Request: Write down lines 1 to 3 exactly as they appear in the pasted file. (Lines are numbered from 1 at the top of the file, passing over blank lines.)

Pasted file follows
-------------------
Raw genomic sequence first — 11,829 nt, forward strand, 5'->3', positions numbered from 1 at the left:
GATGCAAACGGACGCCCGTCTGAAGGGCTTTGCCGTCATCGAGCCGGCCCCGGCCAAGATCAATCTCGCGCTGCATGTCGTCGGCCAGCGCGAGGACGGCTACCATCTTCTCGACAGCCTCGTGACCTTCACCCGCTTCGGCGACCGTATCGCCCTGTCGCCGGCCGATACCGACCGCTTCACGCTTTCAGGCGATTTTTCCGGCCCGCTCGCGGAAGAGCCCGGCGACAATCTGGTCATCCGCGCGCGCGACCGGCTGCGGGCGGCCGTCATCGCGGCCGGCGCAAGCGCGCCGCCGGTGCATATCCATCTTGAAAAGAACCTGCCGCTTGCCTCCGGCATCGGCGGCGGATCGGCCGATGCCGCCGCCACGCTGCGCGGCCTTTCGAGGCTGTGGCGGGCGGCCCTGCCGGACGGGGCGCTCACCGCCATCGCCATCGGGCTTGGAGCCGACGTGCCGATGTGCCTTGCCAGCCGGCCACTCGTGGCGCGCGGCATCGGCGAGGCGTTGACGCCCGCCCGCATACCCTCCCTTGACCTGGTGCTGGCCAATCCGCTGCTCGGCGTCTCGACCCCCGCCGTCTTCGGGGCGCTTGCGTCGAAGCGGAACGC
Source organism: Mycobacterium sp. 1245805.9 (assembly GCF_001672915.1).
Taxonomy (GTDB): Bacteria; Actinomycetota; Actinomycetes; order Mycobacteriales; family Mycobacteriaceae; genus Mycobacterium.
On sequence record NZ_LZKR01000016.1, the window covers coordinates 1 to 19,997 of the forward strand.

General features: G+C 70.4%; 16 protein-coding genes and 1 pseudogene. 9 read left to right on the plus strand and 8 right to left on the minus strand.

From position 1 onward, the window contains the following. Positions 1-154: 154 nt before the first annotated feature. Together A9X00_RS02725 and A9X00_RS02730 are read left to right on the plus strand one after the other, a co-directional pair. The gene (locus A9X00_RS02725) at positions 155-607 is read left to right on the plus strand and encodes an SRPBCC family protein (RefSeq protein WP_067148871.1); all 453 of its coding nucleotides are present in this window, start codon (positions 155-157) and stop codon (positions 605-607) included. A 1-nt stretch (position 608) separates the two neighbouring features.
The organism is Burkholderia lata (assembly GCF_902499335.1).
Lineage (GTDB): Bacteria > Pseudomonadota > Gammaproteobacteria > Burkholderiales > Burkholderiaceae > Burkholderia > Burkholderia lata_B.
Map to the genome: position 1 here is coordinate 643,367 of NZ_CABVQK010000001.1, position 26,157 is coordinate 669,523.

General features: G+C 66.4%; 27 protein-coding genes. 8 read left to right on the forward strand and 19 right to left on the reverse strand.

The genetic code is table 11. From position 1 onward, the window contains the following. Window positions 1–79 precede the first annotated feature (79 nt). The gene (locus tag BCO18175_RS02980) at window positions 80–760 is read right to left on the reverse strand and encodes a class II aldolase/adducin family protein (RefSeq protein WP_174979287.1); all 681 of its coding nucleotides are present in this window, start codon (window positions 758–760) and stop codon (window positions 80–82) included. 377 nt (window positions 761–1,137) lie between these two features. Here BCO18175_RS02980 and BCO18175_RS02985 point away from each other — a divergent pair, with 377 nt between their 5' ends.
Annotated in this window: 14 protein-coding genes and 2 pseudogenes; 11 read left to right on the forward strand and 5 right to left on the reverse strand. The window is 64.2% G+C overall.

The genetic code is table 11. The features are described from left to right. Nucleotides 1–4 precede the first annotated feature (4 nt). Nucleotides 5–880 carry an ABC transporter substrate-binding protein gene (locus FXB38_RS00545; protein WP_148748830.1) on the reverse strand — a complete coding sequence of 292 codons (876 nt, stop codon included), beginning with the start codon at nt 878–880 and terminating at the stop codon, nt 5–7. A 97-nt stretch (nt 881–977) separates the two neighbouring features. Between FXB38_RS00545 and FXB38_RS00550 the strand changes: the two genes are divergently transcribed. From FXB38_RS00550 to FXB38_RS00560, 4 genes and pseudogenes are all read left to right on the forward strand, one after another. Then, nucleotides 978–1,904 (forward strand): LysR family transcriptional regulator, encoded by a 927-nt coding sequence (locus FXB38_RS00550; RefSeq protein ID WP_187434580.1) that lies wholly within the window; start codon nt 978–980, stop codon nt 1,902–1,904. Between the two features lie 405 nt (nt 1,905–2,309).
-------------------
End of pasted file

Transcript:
Raw genomic sequence first — 11,829 nt, forward strand, 5'->3', positions numbered from 1 at the left:
GATGCAAACGGACGCCCGTCTGAAGGGCTTTGCCGTCATCGAGCCGGCCCCGGCCAAGATCAATCTCGCGCTGCATGTCGTCGGCCAGCGCGAGGACGGCTACCATCTTCTCGACAGCCTCGTGACCTTCACCCGCTTCGGCGACCGTATCGCCCTGTCGCCGGCCGATACCGACCGCTTCACGCTTTCAGGCGATTTTTCCGGCCCGCTCGCGGAAGAGCCCGGCGACAATCTGGTCATCCGCGCGCGCGACCGGCTGCGGGCGGCCGTCATCGCGGCCGGCGCAAGCGCGCCGCCGGTGCATATCCATCTTGAAAAGAACCTGCCGCTTGCCTCCGGCATCGGCGGCGGATCGGCCGATGCCGCCGCCACGCTGCGCGGCCTTTCGAGGCTGTGGCGGGCGGCCCTGCCGGACGGGGCGCTCACCGCCATCGCCATCGGGCTTGGAGCCGACGTGCCGATGTGCCTTGCCAGCCGGCCACTCGTGGCGCGCGGCATCGGCGAGGCGTTGACGCCCGCCCGCATACCCTCCCTTGACCTGGTGCTGGCCAATCCGCTGCTCGGCGTCTCGACCCCCGCCGTCTTCGGGGCGCTTGCGTCGAAGCGGAACGC
Source organism: Mycobacterium sp. 1245805.9 (assembly GCF_001672915.1).